The US has a very narrow definition of insider trading, but it polices the arena with great vigour, putting hundreds of people in jail and using techniques such as wiretapping and deals with insider witnesses that some in the UK find unacceptable. The UK, by contrast, has an extremely broad definition – market abuse can be unintentional – that has only recently begun to be enforced in any meaningful way.
We've talked about those differences before: US insider trading enforcement mostly means going after people who learned stuff about companies from people who were not supposed to tell them that stuff, but did anyway because they were friends or bribed or blackmailed or whatever. When companies want to tell shareholders things, the burden is mostly on them to get the investor to agree not to trade - if Punch were a US company and told Einhorn about its capital raising plans/hypothetical musings without an NDA, Punch would be violating Regulation FD but he'd probably be free to trade. In the UK that distinction doesn't seem to exist much, and so corporate brokers are a target. From the Journal again:
Mr. Osborne isn't the first corporate broker to catch the attention of the FSA during the recent sweep. ... A related area that has attracted some scrutiny from regulators involves dinners and other meetings that investment bankers at the top Wall Street and City of London firms have held with small groups of major investor clients such as hedge funds, during which sensitive information has sometimes been passed, people familiar with the matter have said. ... At a conference last month, Jamie Symington, an official in the FSA's enforcement division, said it is "very obvious that these sorts of communications create a real risk of inside information being passed…and being abused." ... Simply offering an investor the opportunity to cross the wall can be tantamount to receiving material, non-public information, especially in cases such as Punch's, in which an action such as the rights issue has been long speculated in the market.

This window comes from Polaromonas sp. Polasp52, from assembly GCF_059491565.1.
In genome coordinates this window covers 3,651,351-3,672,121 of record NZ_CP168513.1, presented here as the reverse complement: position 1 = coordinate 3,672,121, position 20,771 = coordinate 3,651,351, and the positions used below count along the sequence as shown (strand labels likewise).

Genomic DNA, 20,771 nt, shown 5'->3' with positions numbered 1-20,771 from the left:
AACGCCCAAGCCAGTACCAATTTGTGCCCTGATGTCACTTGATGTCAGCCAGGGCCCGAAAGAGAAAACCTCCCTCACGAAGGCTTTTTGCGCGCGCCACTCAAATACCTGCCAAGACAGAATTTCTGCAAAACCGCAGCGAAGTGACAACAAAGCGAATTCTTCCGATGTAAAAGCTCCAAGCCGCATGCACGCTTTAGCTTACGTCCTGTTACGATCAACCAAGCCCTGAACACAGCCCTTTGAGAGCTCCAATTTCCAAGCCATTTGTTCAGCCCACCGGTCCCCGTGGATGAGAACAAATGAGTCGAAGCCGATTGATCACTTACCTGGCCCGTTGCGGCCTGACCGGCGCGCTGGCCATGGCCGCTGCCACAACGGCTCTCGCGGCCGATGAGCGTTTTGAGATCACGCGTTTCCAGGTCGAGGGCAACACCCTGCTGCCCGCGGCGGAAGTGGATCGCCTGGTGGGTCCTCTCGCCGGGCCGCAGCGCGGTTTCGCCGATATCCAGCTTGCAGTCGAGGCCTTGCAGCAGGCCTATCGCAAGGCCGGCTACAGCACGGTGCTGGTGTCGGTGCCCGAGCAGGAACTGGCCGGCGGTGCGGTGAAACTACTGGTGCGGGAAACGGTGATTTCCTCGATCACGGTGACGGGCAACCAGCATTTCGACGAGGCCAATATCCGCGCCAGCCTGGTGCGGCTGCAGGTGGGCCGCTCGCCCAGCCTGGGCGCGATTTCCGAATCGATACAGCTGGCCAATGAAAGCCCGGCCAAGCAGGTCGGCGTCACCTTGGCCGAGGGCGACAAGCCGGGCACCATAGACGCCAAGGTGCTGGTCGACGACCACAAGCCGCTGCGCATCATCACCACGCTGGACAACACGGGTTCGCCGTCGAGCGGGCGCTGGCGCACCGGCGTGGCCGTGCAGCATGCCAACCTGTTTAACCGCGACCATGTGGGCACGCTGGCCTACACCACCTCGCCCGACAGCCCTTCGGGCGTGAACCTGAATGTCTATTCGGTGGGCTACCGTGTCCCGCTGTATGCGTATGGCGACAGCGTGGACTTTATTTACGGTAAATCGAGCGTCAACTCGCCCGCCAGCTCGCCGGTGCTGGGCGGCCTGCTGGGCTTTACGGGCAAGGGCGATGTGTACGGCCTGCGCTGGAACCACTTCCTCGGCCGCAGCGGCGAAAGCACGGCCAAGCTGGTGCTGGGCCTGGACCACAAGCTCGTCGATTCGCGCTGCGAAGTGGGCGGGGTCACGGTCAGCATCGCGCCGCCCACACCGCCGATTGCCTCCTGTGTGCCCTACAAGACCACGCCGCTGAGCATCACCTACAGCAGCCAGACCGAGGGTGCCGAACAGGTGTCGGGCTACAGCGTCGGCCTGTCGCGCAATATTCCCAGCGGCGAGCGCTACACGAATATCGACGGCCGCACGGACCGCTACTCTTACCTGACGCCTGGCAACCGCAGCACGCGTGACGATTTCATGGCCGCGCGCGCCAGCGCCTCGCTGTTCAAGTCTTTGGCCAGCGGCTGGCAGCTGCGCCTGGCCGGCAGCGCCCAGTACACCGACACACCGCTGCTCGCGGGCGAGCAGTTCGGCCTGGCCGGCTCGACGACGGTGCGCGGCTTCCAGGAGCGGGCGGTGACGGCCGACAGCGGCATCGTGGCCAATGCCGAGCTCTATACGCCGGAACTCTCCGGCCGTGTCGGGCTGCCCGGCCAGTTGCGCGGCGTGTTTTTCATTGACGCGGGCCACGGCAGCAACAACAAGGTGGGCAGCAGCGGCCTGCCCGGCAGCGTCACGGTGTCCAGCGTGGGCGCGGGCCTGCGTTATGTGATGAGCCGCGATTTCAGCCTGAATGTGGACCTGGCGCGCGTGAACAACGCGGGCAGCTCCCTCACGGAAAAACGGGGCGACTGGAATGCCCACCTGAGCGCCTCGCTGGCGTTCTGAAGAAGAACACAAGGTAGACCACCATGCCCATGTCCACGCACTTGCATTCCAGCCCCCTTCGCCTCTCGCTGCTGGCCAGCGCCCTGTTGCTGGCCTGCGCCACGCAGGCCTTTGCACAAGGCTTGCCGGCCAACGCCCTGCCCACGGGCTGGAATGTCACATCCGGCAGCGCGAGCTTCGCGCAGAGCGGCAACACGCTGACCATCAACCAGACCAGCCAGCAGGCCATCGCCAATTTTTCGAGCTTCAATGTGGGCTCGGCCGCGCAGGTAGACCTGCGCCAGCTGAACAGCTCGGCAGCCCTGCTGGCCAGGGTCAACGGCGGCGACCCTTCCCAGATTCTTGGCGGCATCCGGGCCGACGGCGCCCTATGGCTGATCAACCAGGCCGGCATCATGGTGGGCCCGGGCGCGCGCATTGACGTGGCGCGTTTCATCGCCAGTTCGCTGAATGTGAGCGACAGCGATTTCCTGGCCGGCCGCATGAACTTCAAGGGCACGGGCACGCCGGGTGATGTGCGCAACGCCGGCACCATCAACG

That last part, if you take it seriously, means that if a company ever wants to have a wall-crossed conversation with an investor, just requesting that conversation may violate the law both for the company and for the investor. Which is sort of mind-boggling because the wall-crossed deal is market practice on both sides of the Atlantic, and has obvious advantages for companies.